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A Look at Some of the Biggest Mergers and Acquisitions in History


Our business model is built on acquisitions. We specialize in acquiring and enhancing software businesses. We help entrepreneurs exit their businesses by providing them with a liquidity event when there are often few other reasonable options. Our management team of former owner-operators builds upon the legacy created with loyal customers and employees, taking businesses to the next level of success.


That’s why we wanted to take a moment in today’s blog post to examine the very topic of mergers and acquisitions. What have been some of the more notable global acquisitions? And finally, which stands out in our home country of Canada? Let’s dig in.


The History of Mergers and Acquisitions

The history of mergers and acquisitions (M&A) is filled with some of the biggest and most impactful business deals of all time. These transactions involve the consolidation of companies, assets, and industries, and can have a major impact on the economy, markets, and even society as a whole. In this article, we will look at some of the biggest M&A deals in history and examine their significance.


One of the largest M&A deals in history was the merger of Exxon and Mobil in 1999. The merger created the world's largest publicly traded oil and gas company, with a market capitalization of over $280 billion. The deal was driven by a desire to increase efficiency and reduce costs, as well as to gain a larger market share. The merger was also driven by a desire to gain access to each other's resources, including oil and natural gas reserves.


Another major merger was the merger of Time Warner and AOL in 2000. The merger created the world's largest media and entertainment company, with a market capitalization of over $350 billion. The deal was driven by a desire to combine the strengths of both companies and create a dominant player in the media and internet industries. The merger was also driven by a desire to gain access to each other's resources, including content, distribution channels, and customers. This is also an example of a merger that did not bear fruit. Where is AOL now?

In 2008, Bank of America acquired Merrill Lynch for $50 billion. The deal was driven by a desire to create a larger and more diversified financial services company. The merger was also driven by a desire to gain access to each other's resources, including customers, products, and technology. The merger was also a way for Bank of America to capitalize on Merrill Lynch's expertise in investment banking and wealth management.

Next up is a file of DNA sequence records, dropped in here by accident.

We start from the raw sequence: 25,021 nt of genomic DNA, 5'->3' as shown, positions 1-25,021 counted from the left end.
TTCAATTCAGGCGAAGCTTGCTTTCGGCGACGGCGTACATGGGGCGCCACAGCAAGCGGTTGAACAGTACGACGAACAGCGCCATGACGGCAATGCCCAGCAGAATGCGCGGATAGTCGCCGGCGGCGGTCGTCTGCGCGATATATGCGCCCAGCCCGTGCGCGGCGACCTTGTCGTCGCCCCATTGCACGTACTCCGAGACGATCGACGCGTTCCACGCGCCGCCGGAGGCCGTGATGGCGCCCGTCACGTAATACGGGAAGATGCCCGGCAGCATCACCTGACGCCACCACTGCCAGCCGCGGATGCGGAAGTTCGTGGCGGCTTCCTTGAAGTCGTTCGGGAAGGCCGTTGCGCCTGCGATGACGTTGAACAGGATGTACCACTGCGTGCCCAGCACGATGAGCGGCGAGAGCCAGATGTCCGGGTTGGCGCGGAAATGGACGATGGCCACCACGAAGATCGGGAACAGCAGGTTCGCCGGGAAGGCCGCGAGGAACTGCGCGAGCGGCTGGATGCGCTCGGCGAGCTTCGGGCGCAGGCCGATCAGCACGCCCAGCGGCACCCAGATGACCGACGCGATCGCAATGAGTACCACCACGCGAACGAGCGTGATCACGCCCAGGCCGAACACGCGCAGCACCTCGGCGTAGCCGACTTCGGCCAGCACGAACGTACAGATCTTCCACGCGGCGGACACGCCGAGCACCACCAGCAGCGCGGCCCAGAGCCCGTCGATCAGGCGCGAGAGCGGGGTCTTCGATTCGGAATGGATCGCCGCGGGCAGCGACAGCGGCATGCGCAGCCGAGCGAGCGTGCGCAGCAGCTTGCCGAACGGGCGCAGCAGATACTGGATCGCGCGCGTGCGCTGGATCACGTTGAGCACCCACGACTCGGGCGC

In 2018, AT&T acquired Time Warner for $85 billion. The deal was driven by a desire to create a larger and more diversified media and entertainment company. The merger was also driven by a desire to gain access to each other's resources, including content, distribution channels, and customers. The merger was also a way for AT&T to capitalize on Time Warner's expertise in television, film, and streaming services.


Canada’s Major Mergers and Acquisitions

But what about Canada? Let’s examine some of the biggest examples:

  • The merger of the Canadian National Railway and Canadian Pacific Railway in 1995, created the largest railway company in Canada.

  • The acquisition of Canadian telecommunications company Nortel Networks by Ericsson in 2000, was valued at $13.2 billion.|

  • The merger of Canadian banks Royal Bank of Canada and Bank of Montreal in 1998, created the largest banking institution in Canada with assets of over $230 billion.

  • The acquisition of Canadian oil and gas company Nexen Inc. by China National Offshore Oil Corporation (CNOOC) in 2012, was valued at $15.1 billion.

  • The acquisition of Canadian mining company Inmet Mining by First Quantum Minerals in 2013, was valued at $5.1 billion.

  • The acquisition of Canadian aerospace and defense company Bombardier by Airbus in 2018, was valued at $5.4 billion.

  • The merger of Canadian mining company Barrick Gold and Randgold Resources in 2018, created the world's largest gold mining company.

  • The merger of Canadian grocery store chains Loblaw and Shoppers Drug Mart in 2013, created the largest food and pharmacy company in Canada.

These deals illustrate the scale and impact of M&A on the economy and society. Mergers and acquisitions can bring significant benefits, such as increased efficiency, cost savings, and access to new markets and resources. However, they can also have negative effects, such as job losses, reduced competition, and increased concentration of power in certain industries.

M&As are powerful tools for companies to grow and adapt to changing market conditions.


Still, the market cannot be left to go unchecked. Regulators and policymakers must work hard to ensure that these transactions serve the public interest and promote competition and innovation. No one wants to create new monopolies. The biggest M&A deals in history have had a significant impact on the economy and society and will continue to shape the business landscape for years to come. And we're proud to be a part of some of them!

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